Excerpts from Jim Conrad's
Naturalist Newsletter


from the April 20, 2014 Newsletter issued from the Frio Canyon Nature Education Center in the valley of the Dry Frio River in northern Uvalde County, southwestern Texas, on the southern border of the Edwards Plateau, USA

In mud beside a small lagoon at Cooks Slough Sanctuary and Nature Park on Uvalde's south side there was a dense, mat-forming stand of spikerushes, a small part of which is shown above.

Spikerushes are members of the Sedge Family, the Cyperaceae, and the genus Eleocharis. They differ from other members of the family by producing flowers packed closely together into short, cylindrical spikes at the tips of slender, leafless stems, which are round in cross-section, not three-sided like some members of the family. A view of this spikerush's wiry,lower stems is seen below:


Spikerushes occur worldwide, and the Flora of North America treats 67 species for North America. So, which species is this?

We've already identified two spikerush species in our area. Along the Dry Frio there's the very small Eleocharis geniculata shown at http://www.backyardnature.net/n/h/eleochar.htm, and the much larger and less common Eleocharis cellulosa, shown at http://www.backyardnature.net/n/h/gc-spike.htm. This species from the Coastal Plain is different from those, and here are some of its distinguishing field marks:

First, its height is intermediate to the two above species, about 15 inches high (40cm). Also, for its height, its stems are extremely slender and stiff, and its more-or-less egg-shaped spikes are very short, adding only a tiny bit of extra height to the plant. Below, a close-up of a spike shows other noteworthy features:

Sand Spikerush, ELEOCHARIS MONTEVIDENSIS, flowering spike

In that spike the flowers -- one flower arising behind each fingernail-like scale -- are at different stages of development. The top, least mature ones each issue three style branches from behind their scale, these deployed to catch pollen for the ovary behind the scale. If you look closely you can see that the lower the styles occur on the spike, the browner and more dried-out looking they are. However, flowers in the spike's center are just beginning to issue pollen-producing, yellow anthers, which dangle on their filaments, but even they, on the lowest flowers, are beginning to darken, dry out and shrivel. When the spike is mature, all style branches and anthers will have fallen off.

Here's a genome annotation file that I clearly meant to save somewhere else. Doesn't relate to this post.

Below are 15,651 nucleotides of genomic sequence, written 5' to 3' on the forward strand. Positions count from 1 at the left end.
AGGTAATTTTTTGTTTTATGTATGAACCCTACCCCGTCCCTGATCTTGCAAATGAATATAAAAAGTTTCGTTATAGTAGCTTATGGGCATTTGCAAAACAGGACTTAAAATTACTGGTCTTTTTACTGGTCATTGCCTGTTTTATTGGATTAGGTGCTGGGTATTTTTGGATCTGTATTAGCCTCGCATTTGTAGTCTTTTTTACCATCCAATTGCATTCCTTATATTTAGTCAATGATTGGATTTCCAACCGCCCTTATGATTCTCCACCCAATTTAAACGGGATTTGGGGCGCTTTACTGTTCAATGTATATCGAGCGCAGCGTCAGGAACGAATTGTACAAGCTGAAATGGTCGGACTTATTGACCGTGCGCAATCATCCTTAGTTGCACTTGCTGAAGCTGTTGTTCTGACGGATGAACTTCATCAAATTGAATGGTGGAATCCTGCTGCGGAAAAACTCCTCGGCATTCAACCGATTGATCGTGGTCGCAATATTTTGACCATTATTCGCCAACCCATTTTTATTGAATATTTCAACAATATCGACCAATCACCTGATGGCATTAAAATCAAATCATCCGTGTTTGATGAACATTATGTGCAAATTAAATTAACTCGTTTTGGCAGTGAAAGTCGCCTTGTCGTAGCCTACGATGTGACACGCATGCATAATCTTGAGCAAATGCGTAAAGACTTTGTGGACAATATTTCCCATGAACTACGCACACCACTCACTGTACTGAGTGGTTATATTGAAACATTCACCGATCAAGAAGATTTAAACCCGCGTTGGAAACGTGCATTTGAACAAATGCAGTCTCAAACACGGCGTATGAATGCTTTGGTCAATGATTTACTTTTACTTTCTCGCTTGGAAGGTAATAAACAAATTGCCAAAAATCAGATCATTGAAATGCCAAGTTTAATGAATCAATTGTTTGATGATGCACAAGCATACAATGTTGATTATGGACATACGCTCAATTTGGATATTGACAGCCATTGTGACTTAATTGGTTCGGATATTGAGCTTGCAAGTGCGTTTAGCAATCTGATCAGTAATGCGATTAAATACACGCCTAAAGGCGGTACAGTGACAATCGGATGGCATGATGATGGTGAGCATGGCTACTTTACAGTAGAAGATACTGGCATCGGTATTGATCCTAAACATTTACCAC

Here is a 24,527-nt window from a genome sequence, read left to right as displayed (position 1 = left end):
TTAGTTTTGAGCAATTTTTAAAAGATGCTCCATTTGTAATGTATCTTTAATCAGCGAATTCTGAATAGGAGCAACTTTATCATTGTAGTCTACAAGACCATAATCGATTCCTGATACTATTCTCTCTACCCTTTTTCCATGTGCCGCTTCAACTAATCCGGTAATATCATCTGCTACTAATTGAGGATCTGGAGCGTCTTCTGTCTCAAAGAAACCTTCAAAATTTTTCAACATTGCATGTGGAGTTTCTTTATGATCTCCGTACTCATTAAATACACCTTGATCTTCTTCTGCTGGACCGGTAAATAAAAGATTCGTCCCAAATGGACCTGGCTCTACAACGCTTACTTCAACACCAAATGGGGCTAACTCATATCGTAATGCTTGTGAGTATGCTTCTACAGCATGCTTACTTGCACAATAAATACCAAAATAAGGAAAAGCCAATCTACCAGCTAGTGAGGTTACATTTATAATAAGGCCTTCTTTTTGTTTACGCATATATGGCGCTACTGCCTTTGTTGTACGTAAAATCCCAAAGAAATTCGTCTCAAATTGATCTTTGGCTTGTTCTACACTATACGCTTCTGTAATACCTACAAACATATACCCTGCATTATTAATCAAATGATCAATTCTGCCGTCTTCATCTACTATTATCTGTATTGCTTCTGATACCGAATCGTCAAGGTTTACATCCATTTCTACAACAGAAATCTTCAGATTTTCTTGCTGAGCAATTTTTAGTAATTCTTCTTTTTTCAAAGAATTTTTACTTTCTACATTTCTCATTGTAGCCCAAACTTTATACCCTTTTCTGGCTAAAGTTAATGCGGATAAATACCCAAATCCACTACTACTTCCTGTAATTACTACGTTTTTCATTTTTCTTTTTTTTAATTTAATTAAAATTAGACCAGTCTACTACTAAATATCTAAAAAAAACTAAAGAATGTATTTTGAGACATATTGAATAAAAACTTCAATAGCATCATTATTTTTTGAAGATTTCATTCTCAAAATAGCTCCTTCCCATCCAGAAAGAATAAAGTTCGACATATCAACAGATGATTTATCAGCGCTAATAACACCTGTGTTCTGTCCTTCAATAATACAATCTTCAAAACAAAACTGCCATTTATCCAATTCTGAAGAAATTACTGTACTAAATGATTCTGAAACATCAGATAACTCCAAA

Also, notice that the scales are rounded above, not sharp-pointed like scales on some species, and that the scales' margins are transparently pale, like cellophane, but just inside the whitish margins the scales exhibit a broad band of dark purple, which is a little unusual for a spikerush scale.

Normally to be sure about a spikerush ID the tiny, achene-type fruit, or grain is examined. Our Uvalde plants were too immature for there to be grains, but a flower's ovary displays many of the features it will have when it matures into a grain, so some flowering spikes were snipped off, carried back to Juniper House, and studied below the dissecting scope. They're shown below:


In that picture the longish, banana-like items are anthers. The slender, whitish, string-like things are "perianth bristles" arising from the ovaries' bases. The roundish, greenish things on the left side of the picture are the grains. Notice that atop each grain there's a flattish, spade-shaped item. Those are "tubercles," and tubercle size relative to the grain, and their shape, vary tremendously from species to species, so they are important features. Just as important to notice is that the grains are flat on one side, but roundish on the other. Such grains are said to be three sided, and they bear 3-branched styles. The many spikerush species fall into one of two broad categories: those with two convex sides so that they are lens-shaped and have two style branches; or else with three sides like ours.

All these details lead us to our plant's identity. Sometimes called the Sand Spikerush, it's ELEOCHARIS MONTEVIDENSIS, native to warmer parts of the Americas, from Argentina north through Central America and Mexico, into the US, mainly in the southwestern states. It grows in many wet habitats, and apparently has a preference for sandy soils.